This section is dedicated to take away all your "I wish someone had told me that before I went!" experiences. This way, you can spend less time settling in, and more time making new friends in your chosen hostel. We share our insider knowledge of tips, tricks and important things to look out for in San Agustin.
San Agustin is a city in the southern part of the Huila region in Colombia. The town is the gateway to the San Agustin Archaeological Park, which is famous for its pre-Colombian statues, and a must-do once you are in town! The park was designated a UNESCO World Heritage Site in 1995 and is the predominant source of economy in San Agustin.
The hostels in San Agustin are mostly on the northern edge of town, but you can find a few near the centre as well. Hostels in San Agustin cater to the tourists visiting the park, and several also offer camping within the grounds. Most are spacious, with shared facilities, and friendly people. The word for “hostel” in Spanish is “hostal,” so you should have no problems finding your way around! The closest large town is Pitalito; you can fly or take a bus from Bogota to there and then a taxi or small bus to San Agustin.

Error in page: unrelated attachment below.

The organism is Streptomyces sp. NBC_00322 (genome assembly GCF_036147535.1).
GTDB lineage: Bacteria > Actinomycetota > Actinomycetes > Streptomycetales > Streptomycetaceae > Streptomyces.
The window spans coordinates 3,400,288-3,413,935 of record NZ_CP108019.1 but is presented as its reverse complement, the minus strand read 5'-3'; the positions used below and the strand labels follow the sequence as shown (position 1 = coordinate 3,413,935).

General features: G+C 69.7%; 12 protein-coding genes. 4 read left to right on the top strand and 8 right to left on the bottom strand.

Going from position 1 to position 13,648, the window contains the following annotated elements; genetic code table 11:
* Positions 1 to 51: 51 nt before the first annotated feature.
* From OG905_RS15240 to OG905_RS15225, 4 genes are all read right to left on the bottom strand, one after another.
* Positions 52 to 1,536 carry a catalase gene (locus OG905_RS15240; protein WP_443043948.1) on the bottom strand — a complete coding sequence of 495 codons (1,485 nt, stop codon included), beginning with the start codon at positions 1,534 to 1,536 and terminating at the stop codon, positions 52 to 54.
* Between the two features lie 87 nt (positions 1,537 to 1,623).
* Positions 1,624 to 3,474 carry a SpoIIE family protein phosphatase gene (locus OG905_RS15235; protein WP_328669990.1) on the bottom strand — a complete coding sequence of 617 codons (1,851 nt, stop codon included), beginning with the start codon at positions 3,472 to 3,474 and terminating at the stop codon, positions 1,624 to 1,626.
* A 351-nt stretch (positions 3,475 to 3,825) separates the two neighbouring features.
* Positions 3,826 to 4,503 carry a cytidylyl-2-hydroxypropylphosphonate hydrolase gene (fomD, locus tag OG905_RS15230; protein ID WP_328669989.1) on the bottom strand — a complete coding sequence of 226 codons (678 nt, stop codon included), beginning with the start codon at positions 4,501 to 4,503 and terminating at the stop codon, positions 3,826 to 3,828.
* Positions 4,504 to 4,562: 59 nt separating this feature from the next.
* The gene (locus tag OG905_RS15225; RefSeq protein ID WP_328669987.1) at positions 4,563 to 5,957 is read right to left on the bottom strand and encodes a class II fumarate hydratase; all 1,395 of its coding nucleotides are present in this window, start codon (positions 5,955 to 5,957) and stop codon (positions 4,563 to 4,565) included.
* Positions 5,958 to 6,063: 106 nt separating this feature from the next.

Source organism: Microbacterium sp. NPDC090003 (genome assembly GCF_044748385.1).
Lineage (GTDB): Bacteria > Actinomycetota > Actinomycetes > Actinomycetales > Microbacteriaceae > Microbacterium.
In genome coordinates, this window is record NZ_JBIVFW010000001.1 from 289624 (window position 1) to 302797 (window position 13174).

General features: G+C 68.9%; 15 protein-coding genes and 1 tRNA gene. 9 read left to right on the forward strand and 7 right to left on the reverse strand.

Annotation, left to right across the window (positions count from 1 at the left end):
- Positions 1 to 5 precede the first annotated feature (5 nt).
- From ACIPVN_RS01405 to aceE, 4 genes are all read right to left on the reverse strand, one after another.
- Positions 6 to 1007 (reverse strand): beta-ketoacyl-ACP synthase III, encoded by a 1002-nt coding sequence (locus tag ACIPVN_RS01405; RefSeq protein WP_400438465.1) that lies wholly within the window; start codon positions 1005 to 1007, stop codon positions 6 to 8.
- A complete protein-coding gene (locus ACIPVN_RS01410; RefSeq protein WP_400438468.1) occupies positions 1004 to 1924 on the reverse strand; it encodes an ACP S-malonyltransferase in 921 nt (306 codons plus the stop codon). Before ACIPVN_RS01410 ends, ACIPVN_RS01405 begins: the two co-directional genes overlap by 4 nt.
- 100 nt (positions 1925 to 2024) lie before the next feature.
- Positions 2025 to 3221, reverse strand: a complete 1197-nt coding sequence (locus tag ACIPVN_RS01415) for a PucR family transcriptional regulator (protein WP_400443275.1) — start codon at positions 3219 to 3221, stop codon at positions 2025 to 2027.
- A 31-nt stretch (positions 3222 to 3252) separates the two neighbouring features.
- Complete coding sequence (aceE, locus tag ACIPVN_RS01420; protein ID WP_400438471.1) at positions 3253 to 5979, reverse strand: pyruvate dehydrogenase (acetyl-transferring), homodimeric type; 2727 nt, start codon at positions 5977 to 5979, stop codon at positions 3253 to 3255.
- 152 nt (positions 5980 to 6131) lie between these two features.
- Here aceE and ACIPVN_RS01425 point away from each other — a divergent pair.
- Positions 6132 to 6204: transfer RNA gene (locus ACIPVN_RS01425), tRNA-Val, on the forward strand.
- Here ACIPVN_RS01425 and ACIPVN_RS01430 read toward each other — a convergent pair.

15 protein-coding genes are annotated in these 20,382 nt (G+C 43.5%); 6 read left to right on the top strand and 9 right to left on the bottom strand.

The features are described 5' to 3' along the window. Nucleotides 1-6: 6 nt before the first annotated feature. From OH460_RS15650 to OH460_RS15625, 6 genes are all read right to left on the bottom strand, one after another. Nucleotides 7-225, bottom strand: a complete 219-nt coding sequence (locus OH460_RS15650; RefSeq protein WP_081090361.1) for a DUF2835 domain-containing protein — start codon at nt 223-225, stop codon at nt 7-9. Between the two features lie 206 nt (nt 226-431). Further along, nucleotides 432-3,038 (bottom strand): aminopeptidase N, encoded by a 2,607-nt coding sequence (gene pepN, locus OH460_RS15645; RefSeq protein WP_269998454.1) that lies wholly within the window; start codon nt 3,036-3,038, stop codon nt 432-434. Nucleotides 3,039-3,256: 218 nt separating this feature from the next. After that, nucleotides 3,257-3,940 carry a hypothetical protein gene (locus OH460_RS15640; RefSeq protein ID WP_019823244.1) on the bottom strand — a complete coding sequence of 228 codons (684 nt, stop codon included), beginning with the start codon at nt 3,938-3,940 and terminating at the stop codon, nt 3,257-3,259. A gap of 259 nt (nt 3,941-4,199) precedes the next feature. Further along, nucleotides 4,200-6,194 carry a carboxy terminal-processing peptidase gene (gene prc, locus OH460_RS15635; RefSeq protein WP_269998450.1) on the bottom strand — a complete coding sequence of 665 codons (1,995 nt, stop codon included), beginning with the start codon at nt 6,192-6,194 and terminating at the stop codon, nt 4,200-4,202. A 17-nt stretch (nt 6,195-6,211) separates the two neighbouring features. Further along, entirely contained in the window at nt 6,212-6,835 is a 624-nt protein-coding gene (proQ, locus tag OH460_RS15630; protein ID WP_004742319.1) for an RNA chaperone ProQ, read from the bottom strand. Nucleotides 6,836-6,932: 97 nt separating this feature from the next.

San Agustin is not just home to the archaeological park; it has plenty of smaller archaeological sites with statues and stones scattered across a wide area. This area is also popular among hikers and climbers because it lies at the northern edge of the Andes Mountains. If you have the time, walking is the best way to see the area. Further north, and much more remote, are the sites near Obando. If you have a day, take a small bus here to see the underground tombs.
This is also a coffee-growing region and you can find plenty of cafes where you can start your day off with the local blend. After a day among the ancients, visit the Church of San Agustin, a missionary-era church in the main square, or head to one of the waterfalls to cool off. However, the archaeology here is one of the most important prehistoric sites in South America. We know very little about the people who inhabited and traded here in San Agustin, but they left an incredible legacy behind.
Written by local enthusiast for San Agustin hostelsJakob Lombardi